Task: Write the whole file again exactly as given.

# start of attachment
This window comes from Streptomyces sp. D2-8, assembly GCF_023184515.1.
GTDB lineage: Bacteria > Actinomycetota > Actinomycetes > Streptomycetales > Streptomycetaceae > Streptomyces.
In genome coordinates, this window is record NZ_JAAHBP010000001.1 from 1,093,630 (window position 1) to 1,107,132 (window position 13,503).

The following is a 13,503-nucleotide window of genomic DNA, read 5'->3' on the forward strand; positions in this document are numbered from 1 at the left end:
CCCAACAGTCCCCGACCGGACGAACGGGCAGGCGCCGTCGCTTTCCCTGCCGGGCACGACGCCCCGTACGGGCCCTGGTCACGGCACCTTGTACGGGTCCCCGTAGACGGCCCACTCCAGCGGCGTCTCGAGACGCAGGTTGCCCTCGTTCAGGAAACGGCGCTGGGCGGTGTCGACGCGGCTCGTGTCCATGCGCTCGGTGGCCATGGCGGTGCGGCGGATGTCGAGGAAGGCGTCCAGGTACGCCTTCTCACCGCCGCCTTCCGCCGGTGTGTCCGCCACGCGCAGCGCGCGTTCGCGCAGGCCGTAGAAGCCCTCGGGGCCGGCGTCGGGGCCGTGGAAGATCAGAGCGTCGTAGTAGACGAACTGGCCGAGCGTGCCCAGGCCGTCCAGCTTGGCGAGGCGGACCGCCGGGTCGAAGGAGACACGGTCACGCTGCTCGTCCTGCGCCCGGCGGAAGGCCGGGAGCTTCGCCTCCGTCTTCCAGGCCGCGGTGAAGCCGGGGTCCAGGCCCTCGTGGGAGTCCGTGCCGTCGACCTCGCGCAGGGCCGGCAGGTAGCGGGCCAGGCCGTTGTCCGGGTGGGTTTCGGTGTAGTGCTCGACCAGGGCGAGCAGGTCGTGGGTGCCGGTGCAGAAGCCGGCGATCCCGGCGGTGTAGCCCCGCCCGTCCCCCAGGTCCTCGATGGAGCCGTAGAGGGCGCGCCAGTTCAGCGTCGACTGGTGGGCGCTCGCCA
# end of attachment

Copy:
This window comes from Streptomyces sp. D2-8, assembly GCF_023184515.1.
GTDB lineage: Bacteria > Actinomycetota > Actinomycetes > Streptomycetales > Streptomycetaceae > Streptomyces.
In genome coordinates, this window is record NZ_JAAHBP010000001.1 from 1,093,630 (window position 1) to 1,107,132 (window position 13,503).

The following is a 13,503-nucleotide window of genomic DNA, read 5'->3' on the forward strand; positions in this document are numbered from 1 at the left end:
CCCAACAGTCCCCGACCGGACGAACGGGCAGGCGCCGTCGCTTTCCCTGCCGGGCACGACGCCCCGTACGGGCCCTGGTCACGGCACCTTGTACGGGTCCCCGTAGACGGCCCACTCCAGCGGCGTCTCGAGACGCAGGTTGCCCTCGTTCAGGAAACGGCGCTGGGCGGTGTCGACGCGGCTCGTGTCCATGCGCTCGGTGGCCATGGCGGTGCGGCGGATGTCGAGGAAGGCGTCCAGGTACGCCTTCTCACCGCCGCCTTCCGCCGGTGTGTCCGCCACGCGCAGCGCGCGTTCGCGCAGGCCGTAGAAGCCCTCGGGGCCGGCGTCGGGGCCGTGGAAGATCAGAGCGTCGTAGTAGACGAACTGGCCGAGCGTGCCCAGGCCGTCCAGCTTGGCGAGGCGGACCGCCGGGTCGAAGGAGACACGGTCACGCTGCTCGTCCTGCGCCCGGCGGAAGGCCGGGAGCTTCGCCTCCGTCTTCCAGGCCGCGGTGAAGCCGGGGTCCAGGCCCTCGTGGGAGTCCGTGCCGTCGACCTCGCGCAGGGCCGGCAGGTAGCGGGCCAGGCCGTTGTCCGGGTGGGTTTCGGTGTAGTGCTCGACCAGGGCGAGCAGGTCGTGGGTGCCGGTGCAGAAGCCGGCGATCCCGGCGGTGTAGCCCCGCCCGTCCCCCAGGTCCTCGATGGAGCCGTAGAGGGCGCGCCAGTTCAGCGTCGACTGGTGGGCGCTCGCCA